In the first convening of its kind, First 5 LA and the National League of Cities brought together mayors, city councilmembers and other officials from 10 cities throughout Los Angeles County on November 7 to learn how other cities in the county and the nation are investing in early childhood development and inspire them to take similar action in their municipalities.
The event, Cities Take The Lead: A Discussion on Giving Kids the Best Start, drew more than two dozen participants — including four city councilmembers from the city of Los Angeles alone — to the Dorothy Chandler Pavilion, where they heard from a panel of experts and elected officials about how they are working to improve their city’s capacity to be a place for families and young children to thrive.
In her opening remarks, First 5 LA Executive Director Kim Belshé pointed to the agency’s clear, overarching goal, or North Star: By 2028, all children in L.A. County will enter kindergarten ready to succeed in school and life. This can only happen, Belshé stated, by partnering with parents, government, residents, service organizations, businesses and elected officials in communities in order to change policy and systems in order to improve outcomes for young children.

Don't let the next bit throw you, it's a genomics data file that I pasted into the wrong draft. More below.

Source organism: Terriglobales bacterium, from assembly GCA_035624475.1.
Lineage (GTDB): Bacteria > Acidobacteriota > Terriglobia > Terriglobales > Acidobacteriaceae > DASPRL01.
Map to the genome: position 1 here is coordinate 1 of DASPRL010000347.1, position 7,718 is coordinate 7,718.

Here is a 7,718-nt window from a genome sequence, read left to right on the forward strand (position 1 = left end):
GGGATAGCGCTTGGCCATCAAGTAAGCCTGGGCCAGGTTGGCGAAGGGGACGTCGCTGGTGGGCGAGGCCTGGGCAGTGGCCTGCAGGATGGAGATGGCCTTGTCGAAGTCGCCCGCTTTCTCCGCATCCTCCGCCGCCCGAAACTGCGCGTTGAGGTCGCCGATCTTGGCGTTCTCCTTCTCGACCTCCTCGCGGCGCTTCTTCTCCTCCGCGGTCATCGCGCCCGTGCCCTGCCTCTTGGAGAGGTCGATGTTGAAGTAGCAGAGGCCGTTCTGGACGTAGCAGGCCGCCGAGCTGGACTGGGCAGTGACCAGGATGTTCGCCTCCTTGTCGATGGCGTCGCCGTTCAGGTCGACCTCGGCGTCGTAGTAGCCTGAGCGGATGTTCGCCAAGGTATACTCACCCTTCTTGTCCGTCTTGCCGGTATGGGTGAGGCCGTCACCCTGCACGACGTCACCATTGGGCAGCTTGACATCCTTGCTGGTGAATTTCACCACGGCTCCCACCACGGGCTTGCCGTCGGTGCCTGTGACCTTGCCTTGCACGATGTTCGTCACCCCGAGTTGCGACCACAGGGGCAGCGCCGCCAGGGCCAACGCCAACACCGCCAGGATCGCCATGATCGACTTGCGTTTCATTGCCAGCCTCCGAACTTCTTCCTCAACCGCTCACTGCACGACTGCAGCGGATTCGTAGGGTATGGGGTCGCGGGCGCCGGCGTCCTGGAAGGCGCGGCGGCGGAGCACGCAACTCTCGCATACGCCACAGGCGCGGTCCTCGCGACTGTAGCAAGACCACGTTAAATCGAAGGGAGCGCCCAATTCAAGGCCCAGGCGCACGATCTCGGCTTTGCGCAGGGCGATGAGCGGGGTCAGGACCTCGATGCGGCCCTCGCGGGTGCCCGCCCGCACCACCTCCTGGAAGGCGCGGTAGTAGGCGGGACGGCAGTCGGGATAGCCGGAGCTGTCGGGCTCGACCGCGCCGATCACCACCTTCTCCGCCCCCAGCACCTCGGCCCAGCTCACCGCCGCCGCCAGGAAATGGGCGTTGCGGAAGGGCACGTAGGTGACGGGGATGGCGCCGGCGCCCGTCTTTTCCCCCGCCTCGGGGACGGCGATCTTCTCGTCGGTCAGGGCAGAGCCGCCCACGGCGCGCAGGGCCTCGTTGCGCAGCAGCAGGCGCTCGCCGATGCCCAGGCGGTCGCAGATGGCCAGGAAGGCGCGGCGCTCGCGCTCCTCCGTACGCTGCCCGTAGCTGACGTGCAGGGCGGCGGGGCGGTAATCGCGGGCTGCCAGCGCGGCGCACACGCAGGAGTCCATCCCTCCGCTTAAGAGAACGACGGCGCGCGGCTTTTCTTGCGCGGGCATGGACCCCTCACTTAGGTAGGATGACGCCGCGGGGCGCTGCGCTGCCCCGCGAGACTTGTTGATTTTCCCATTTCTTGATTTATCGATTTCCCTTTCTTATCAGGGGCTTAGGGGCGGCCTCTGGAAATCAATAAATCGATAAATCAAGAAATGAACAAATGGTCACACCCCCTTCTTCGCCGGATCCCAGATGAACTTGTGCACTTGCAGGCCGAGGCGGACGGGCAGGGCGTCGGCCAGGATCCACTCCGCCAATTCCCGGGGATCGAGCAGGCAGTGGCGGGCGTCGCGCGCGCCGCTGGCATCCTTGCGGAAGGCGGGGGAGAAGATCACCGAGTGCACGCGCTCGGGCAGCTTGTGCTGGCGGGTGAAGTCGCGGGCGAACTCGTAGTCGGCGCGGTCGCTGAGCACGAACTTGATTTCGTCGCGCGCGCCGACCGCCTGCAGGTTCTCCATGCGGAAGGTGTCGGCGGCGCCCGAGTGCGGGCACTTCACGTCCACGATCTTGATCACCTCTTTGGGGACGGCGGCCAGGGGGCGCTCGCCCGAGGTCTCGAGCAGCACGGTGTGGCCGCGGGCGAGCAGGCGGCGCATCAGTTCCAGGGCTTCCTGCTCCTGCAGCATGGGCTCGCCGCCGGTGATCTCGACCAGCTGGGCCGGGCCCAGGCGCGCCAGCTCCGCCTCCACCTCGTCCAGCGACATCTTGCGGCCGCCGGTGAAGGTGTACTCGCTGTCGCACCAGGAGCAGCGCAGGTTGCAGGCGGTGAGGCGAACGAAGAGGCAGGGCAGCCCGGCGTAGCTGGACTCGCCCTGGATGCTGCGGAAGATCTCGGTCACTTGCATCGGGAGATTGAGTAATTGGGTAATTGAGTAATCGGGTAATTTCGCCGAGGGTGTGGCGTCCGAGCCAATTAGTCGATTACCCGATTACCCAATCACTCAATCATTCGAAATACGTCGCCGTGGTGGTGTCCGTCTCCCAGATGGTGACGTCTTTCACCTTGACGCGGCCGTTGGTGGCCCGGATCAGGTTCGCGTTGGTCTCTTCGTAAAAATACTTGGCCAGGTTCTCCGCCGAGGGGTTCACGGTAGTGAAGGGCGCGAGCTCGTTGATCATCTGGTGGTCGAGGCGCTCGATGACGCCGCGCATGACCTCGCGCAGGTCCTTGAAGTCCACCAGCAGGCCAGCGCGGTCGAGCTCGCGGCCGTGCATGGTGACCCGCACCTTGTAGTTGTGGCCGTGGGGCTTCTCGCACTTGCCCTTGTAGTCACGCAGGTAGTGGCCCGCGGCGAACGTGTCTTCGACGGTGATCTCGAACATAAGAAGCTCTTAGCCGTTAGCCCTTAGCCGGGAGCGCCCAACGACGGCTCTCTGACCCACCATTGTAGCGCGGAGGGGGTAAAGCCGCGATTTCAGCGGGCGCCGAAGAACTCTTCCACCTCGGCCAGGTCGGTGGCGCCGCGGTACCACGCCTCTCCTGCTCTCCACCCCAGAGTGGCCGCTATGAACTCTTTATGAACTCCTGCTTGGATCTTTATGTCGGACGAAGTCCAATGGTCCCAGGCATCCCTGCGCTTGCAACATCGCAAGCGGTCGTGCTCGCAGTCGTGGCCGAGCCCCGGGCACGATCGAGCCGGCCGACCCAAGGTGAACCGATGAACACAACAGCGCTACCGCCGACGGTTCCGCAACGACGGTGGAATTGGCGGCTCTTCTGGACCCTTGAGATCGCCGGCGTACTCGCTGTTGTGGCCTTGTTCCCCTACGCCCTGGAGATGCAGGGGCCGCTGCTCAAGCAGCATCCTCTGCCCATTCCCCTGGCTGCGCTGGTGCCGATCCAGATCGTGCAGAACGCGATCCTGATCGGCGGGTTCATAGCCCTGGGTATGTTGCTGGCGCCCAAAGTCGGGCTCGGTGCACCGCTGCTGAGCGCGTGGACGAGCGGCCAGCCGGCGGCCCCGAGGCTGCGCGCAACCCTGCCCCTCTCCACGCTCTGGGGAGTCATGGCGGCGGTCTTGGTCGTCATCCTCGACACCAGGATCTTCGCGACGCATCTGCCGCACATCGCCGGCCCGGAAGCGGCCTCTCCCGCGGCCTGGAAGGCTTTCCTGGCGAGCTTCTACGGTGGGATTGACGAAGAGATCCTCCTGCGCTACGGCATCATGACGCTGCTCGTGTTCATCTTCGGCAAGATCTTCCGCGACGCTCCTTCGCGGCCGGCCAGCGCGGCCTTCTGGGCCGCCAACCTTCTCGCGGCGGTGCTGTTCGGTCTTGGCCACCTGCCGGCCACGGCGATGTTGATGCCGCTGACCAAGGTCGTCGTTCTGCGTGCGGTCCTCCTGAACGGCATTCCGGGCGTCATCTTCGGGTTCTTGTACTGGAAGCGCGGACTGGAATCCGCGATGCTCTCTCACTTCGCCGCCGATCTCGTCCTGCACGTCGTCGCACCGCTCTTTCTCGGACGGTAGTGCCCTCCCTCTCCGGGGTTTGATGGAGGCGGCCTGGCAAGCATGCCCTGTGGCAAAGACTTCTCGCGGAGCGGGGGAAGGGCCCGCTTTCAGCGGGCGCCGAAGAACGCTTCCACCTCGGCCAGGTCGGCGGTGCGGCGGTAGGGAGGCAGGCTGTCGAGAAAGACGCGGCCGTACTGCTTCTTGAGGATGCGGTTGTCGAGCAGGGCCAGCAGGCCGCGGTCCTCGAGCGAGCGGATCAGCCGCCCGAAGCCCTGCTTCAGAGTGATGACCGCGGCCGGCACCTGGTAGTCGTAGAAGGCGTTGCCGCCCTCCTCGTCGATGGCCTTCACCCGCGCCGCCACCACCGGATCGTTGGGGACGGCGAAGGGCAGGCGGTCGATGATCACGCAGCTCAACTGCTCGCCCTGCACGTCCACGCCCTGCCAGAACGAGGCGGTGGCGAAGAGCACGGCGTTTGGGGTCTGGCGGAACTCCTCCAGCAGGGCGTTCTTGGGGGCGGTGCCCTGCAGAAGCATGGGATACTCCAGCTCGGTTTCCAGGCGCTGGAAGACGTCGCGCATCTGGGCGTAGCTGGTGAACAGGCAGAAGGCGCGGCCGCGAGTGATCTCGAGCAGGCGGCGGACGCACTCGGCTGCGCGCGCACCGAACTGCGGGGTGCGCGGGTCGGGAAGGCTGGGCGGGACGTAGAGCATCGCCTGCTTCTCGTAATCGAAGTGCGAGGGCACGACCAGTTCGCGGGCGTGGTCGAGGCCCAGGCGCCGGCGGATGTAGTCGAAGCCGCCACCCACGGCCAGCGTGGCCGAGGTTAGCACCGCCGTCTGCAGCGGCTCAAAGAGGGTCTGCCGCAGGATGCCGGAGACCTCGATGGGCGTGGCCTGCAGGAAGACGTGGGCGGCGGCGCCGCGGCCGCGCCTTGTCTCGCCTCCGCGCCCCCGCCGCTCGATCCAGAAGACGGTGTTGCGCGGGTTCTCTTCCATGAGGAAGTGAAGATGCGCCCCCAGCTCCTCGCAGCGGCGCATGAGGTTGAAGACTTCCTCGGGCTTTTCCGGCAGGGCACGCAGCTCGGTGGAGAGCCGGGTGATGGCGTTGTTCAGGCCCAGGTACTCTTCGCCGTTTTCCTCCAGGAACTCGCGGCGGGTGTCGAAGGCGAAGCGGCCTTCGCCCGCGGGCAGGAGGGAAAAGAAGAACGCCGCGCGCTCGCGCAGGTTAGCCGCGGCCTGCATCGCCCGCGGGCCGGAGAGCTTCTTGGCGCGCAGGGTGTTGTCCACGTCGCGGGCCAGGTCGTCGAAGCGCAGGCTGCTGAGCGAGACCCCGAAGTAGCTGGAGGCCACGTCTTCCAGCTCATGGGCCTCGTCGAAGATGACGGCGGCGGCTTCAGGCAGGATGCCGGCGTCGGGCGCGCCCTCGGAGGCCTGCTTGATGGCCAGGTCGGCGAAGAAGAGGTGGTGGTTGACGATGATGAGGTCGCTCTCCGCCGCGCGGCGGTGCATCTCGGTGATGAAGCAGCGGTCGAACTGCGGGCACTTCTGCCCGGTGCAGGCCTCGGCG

“I really hope that our elected officials and staff here look to this as the beginning of a conversation with First 5 LA with an eye towards how we can help young children and families at a local level to be successful,” Belshé said. “Because the fact is, what helps young children is going to help all of us today and in the future.”
These sentiments were echoed in the opening remarks by L.A. City Councilman Joe Buscaino, who also serves as the second vice president of the National League of Cities. He praised First 5 LA for its Best Start partnership work in the communities he represents of Watts and Wilmington and noted that his fellow L.A. City councilmembers in attendance — Paul Koretz, Paul Krekorian and Mitch O’Farrell — “collectively feel that giving our kids the best start is so critical in the communities we represent.”